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Palestinians mark Land Day with protests

Israeli troops fire tear gas in West Bank to disperse participants in event commemorating deaths of protesters in 1976.

Last Modified: 31 Mar 2013 00:25
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Palestinian protesters have clashed with Israeli soldiers as they demonstrated in the occupied West Bank before the 37th anniversary of Land Day.

Palestinian Israelis and Palestinians in the West Bank and Gaza held rallies on Friday commemorating the 37th anniversary of Land Day.

The annual protests mark the deaths of six Arab Israeli protesters at the hands of Israeli police and troops during mass protests in 1976 against plans to confiscate Arab land in the northern Galilee region.

Palestinian and international activists organised the march between five villages located in the south Hebron
hills.

The villages are at risk of being cut off from the rest of the West Bank if planned Israeli settlement and wall building goes ahead.

Al Jazeera's Nicole Johnston, reporting from Psagot, a settlement in the West Bank, said that hundreds of  Palestinians in the northern town of Sakhnin demonstrated on the streets against Israel's policy of discrimination against them.

"They're also demonstrations against the confiscation of Palestinian land across the West Bank," she said.

Other major events were scheduled to take place in the Negev.

Rallies in Gaza

In the Gaza Strip, dozens of people joined a rally In the northern town of Beit Lahiya, while at Khan Younis in the south, olive trees were planted in commemoration.

Sami Abu Zuhri of Hamas, which governs Gaza, told participants at the Khan Younis event that the group was continuing its resistance to liberate all of Palestine and they would continue to strike inside Israel.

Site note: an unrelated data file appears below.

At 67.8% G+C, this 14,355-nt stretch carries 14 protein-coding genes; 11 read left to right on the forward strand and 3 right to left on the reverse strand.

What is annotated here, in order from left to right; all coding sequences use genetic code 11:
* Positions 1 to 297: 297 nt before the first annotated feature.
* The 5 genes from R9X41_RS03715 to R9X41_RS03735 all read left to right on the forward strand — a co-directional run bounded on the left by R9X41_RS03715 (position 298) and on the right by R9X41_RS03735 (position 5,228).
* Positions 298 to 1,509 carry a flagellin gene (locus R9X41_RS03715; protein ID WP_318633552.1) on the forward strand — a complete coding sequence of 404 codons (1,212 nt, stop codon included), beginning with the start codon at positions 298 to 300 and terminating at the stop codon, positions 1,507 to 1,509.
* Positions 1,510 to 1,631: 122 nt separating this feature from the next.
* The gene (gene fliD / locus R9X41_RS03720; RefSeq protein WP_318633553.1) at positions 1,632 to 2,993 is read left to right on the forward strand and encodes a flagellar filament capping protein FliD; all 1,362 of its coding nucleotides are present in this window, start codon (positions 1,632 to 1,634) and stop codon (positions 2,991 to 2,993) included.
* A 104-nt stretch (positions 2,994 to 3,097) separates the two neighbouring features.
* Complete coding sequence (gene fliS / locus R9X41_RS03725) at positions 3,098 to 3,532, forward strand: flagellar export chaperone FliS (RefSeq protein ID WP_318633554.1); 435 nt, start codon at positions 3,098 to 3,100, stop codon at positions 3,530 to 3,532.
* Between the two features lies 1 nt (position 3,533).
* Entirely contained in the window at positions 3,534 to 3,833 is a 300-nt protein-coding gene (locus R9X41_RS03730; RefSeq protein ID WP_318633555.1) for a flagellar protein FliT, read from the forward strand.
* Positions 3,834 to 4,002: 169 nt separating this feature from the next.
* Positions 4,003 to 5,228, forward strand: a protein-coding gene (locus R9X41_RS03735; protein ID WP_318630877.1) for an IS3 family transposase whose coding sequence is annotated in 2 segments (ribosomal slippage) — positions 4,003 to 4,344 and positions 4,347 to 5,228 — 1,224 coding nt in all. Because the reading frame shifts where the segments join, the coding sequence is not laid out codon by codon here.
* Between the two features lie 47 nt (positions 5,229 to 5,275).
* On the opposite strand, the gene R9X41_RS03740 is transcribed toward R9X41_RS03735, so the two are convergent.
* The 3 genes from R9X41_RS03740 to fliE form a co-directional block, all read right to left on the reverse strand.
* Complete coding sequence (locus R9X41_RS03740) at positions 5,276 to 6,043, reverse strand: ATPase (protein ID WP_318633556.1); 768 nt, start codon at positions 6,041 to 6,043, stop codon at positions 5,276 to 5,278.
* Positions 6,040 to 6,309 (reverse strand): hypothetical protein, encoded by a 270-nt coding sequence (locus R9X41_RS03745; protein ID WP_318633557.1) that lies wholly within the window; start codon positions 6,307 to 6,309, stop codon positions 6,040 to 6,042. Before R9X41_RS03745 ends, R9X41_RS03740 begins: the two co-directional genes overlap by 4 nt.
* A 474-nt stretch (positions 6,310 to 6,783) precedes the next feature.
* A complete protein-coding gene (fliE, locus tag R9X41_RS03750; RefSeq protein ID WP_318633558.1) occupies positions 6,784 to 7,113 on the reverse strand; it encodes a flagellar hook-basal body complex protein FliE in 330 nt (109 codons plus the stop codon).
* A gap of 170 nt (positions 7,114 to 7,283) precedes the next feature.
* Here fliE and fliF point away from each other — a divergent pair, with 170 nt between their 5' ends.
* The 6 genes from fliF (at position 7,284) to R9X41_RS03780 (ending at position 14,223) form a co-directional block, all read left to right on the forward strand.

In Rafah, near Gaza's southern border with Israel, about 500 Palestinians took part in a rally during which some threw stones at Israeli soldiers. The soldiers responded with live fire.

An Israeli army spokeswoman told AFP news agency that dozens of Palestinians rioted near the security fence in the southern Gaza Strip, hurling rocks at Israeli soldiers in the area.

She said an initial inquiry suggested that one participant was lightly injured.

A delegation of 20 Palestinians, including Prime Minister Salam Fayyad, planted trees to mark Land Day in the contested West Bank zone east of Jerusalem referred to as E1, Israeli police spokeswoman Luba Samri said.

She said that police dispersed the event and confiscated the saplings.

On the Mount of Olives in East Jerusalem, about 200 Palestinians planted trees on land belonging to a Palestinian family.

Samri said that three people were arrested for trespassing on state-owned land.

At the West Bank Qalandia checkpoint, nearly 200 Palestinians clashed with Israeli forces, who responded with tear gas.

A military spokeswoman said that 150 Palestinians were threw stones at Israeli forces, "who were using riot dispersal means".

'Violent demonstrations'

The security presence in Jerusalem and the West Bank was boosted on Friday "following information that groups of Palestinians were ready to engage in violent demonstrations", Samri said.

Friday prayers in Jerusalem passed off without incident. Access for men to the al-Aqsa mosque compound had been limited to Palestinians over the age of 50 and holders of Jerusalem residency cards issued by Israel.

The annexation of land in the West Bank is seen by the Arab community as a way of altering the population demographic of Galilee to create a Jewish majority in the area.

"We came here on the last day of our freedom bus tour, which has lasted for 13 days," Aliya Orsan, an activist, said.

"The reason for our tour was to move our theatre to the places where people are having daily confrontations with the occupation forces and daily confrontations with the discriminatory Zionist regime."

The activists' 13-day bus journey toured West Bank land known as Area C, which accounts for about 60 percent of the West Bank, and is under full Israeli control.

This is where most Jewish settlements are located.

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Source:
Al Jazeera And Agencies
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